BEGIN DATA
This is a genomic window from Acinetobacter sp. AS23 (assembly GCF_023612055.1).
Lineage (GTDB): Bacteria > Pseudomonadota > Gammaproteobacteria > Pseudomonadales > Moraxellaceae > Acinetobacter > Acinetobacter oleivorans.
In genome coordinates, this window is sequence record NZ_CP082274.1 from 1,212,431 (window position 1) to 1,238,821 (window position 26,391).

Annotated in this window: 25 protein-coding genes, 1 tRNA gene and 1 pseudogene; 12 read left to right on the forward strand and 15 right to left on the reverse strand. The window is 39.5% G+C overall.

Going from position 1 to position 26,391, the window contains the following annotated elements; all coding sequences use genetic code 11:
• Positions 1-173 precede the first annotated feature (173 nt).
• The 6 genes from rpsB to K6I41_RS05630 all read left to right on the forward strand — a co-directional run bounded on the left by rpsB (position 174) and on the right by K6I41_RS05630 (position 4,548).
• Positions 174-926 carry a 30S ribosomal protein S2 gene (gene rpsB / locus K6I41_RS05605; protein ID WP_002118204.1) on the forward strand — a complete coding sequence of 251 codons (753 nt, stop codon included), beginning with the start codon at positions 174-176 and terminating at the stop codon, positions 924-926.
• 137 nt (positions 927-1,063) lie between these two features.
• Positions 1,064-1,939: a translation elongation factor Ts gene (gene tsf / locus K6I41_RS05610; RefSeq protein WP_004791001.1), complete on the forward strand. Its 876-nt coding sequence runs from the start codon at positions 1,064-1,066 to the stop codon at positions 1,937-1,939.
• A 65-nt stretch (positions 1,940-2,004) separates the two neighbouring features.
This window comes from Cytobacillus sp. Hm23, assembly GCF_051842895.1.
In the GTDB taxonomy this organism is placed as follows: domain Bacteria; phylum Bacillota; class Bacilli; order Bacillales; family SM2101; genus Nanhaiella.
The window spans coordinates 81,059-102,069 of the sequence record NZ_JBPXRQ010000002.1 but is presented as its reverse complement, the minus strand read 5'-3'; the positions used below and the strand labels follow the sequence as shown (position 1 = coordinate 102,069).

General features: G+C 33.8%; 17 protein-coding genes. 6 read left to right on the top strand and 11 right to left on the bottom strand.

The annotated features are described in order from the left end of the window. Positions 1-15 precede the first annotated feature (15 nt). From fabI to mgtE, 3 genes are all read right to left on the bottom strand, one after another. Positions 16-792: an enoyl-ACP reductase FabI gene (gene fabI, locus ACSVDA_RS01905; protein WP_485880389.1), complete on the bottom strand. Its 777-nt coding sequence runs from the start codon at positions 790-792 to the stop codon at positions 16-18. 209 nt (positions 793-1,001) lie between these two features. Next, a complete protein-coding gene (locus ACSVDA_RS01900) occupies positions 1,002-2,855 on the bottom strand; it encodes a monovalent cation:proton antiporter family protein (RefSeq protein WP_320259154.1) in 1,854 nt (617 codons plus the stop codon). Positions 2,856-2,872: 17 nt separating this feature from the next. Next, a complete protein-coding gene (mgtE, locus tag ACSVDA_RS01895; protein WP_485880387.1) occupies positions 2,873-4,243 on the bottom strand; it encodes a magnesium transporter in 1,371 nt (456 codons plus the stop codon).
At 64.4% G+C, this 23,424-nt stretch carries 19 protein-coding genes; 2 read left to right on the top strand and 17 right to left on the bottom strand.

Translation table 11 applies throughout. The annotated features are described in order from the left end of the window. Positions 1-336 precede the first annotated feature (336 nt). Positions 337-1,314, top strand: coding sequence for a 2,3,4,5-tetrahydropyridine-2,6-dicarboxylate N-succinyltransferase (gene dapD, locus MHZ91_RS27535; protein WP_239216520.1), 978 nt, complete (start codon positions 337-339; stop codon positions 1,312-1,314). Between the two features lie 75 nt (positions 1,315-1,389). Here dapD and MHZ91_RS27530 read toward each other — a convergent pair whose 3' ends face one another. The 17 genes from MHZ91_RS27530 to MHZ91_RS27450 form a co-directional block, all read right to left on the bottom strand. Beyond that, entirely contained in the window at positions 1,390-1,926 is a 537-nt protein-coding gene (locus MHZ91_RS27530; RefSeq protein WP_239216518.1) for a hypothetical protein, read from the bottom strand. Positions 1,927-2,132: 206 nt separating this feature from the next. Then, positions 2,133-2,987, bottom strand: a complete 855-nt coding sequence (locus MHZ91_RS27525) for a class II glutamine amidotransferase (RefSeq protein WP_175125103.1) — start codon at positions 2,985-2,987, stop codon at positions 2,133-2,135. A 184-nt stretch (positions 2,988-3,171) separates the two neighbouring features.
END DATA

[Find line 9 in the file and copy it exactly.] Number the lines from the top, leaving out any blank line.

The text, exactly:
• 137 nt (positions 927-1,063) lie between these two features.